Huntingdon Life Sciences hate plot campaigners jailed
Five animal rights activists have been jailed for intimidating staff at firms linked to a Cambridgeshire animal testing laboratory.
Nicole Vosper, Sarah Whitehead, Thomas Harris, Nicola Tapping and Jason Mullan were jailed for up to six years each.
They admitted targeting staff from the supply firms of Huntingdon Life Sciences with abusive phone calls and threats, Winchester Crown Court heard.
A sixth campaigner, Alfie Fitzpatrick, received a suspended prison sentence.
Fitzpatrick, 21, from Solihull, West Midlands, was given the 12-month sentence, suspended for two years, and told to complete 100 hours of community work after also admitting taking part.
Whitehead, 53, from Littlehampton, West Sussex, was jailed for six years and made the subject of a 10-year anti-social behaviour order, which will begin upon her release.
Vosper, 22, of Newquay, Cornwall, was jailed for three-and-a-half years; Harris, 27, of Ringwood in Hampshire, for four years; Tapping, 29, also from Ringwood, for 15 months and Mullen, 32, from London, for three years.
All four were given a five-year anti-social behaviour order.
The six were all members of a group called Stop Huntingdon Animal Cruelty (Shac).
The court heard how the group waged an international campaign of intimidation against a number of companies to try to force the closure of Huntingdon Life Sciences (HLS).Hoax bombs
Homes of staff from the supply firms were targeted with abusive telephone calls while criminal damage and threats of violence were also used to force companies to cut links with HLS.
End Quote Det Ch Insp Andy Robbins
Victims were intimidated relentlessly, some of them for over three or four years”
Realistic hoax bombs were posted to the homes of staff and to offices.
Some company directors had leaflets distributed near their homes falsely telling neighbours they were convicted paedophiles and others had used tampons sent through the post saying the blood was HIV positive.
Others had words like "puppy killer", "murderer" and "scum" daubed on their houses, cars or on the roads nearby.
The abuse would only stop when the company issued a capitulation statement on the Shac website and cut links with the lab, the court heard.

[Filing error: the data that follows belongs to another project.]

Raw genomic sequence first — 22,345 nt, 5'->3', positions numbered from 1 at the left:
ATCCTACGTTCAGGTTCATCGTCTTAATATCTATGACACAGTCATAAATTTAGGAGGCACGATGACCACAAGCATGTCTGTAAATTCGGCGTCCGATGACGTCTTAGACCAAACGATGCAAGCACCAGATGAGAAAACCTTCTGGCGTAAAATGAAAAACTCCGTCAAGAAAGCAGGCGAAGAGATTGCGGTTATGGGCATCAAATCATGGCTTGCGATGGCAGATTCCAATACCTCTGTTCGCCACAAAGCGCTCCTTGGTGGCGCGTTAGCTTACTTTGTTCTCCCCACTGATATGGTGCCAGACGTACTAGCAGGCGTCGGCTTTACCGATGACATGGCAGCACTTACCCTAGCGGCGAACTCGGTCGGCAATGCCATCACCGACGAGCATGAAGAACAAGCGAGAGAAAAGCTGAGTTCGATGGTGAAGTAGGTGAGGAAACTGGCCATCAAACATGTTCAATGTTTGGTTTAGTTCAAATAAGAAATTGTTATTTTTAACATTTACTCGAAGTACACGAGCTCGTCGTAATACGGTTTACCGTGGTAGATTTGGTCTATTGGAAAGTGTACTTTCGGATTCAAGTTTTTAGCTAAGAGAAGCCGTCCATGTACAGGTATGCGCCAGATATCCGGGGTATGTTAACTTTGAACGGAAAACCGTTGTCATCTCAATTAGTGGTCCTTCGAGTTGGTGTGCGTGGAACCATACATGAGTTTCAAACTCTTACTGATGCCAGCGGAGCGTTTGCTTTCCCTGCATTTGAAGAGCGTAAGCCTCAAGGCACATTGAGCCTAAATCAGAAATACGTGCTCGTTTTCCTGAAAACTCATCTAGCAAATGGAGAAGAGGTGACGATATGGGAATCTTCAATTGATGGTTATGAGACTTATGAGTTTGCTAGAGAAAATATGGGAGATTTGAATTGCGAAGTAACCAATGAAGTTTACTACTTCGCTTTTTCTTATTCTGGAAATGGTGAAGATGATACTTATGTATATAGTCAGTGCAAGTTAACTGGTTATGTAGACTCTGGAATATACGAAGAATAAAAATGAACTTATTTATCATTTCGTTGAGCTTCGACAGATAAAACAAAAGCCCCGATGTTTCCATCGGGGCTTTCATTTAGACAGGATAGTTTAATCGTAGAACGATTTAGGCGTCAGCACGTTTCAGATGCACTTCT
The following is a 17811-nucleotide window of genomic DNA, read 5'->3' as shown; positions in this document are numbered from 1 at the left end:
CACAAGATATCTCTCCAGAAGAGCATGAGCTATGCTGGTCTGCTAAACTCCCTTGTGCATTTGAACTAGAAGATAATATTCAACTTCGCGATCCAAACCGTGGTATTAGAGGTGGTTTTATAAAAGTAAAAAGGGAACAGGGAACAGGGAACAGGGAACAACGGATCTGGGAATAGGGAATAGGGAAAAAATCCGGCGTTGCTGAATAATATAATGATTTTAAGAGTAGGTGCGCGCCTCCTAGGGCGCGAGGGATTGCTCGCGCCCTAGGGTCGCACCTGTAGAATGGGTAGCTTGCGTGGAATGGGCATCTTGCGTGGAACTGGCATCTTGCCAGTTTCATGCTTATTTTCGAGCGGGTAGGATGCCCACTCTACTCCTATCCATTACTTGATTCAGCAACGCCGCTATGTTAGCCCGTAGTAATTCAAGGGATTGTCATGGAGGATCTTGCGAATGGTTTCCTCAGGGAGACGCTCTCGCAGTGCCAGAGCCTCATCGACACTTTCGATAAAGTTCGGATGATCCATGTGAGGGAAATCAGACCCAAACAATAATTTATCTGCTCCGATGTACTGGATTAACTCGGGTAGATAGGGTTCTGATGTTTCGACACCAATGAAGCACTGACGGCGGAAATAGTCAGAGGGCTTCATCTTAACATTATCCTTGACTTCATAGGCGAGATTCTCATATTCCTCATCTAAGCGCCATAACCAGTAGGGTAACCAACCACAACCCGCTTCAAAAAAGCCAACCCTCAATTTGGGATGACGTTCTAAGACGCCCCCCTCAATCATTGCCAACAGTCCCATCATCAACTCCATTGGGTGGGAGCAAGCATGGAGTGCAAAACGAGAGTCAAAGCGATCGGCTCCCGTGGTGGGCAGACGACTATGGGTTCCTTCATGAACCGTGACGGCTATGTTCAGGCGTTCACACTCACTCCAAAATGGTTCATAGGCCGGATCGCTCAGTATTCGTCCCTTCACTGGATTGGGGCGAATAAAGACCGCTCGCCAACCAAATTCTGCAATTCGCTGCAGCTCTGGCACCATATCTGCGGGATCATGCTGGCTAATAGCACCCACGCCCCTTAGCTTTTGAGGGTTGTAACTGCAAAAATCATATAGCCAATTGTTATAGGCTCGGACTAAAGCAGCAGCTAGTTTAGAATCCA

About 40 companies were targeted and the total cost they faced due to damage and increased security was put at £12.6m.
Sentencing, the recorder of Winchester, Judge Keith Cutler, said the well-planned and relentless campaign had been "synonymous with intimidation, violence and terror".
"The action was taken in order to distress and terrify, and in that you were successful," he told them.'Tormented' victims
Det Ch Insp Andy Robbins, senior investigating officer, said: "We are very pleased with the outcome of today's sentences.
"This was a difficult investigation to conduct over the last five years.
"Victims were intimidated relentlessly, some of them for over three or four years."
Alastair Nisbet, crown prosecutor, said: "These defendants were not legitimate animal welfare protesters but people who were prepared to carry out criminal acts, which tormented and deeply distressed their victims, sometimes over a number of years.
"They threatened and intimidated those who were going about their lawful business because they personally objected to the victims supplying goods and services to Huntingdon Life Sciences (HLS).
"Those who have not been subject to such a campaign cannot understand how harrowing it is to be constantly on your guard against threatening letters and emails, vandalism to your home and car and even hoax bomb threats.
"Or what it's like to have your neighbours and employers told, maliciously and repeatedly, that you are a paedophile."
Vosper, of Bay View Terrace, Newquay, and Whitehead, of Thorncroft Road, Littlehampton, admitted conspiracy to blackmail companies and suppliers linked to the Huntingdon Life Sciences (HLS) between 2001 and 2008.
Harris, of Somerville Road, Ringwood, also admitted conspiracy to blackmail, but he did not enter Shac until 2007, the court heard.
Tapping, also of Somerville Road; Mullan, of Holloway Road, north London, and Fitzpatrick, of Knowle Road, Solihull, all pleaded guilty to conspiracy to harm HLS from 2005 to 2008 by interfering with companies supplying them.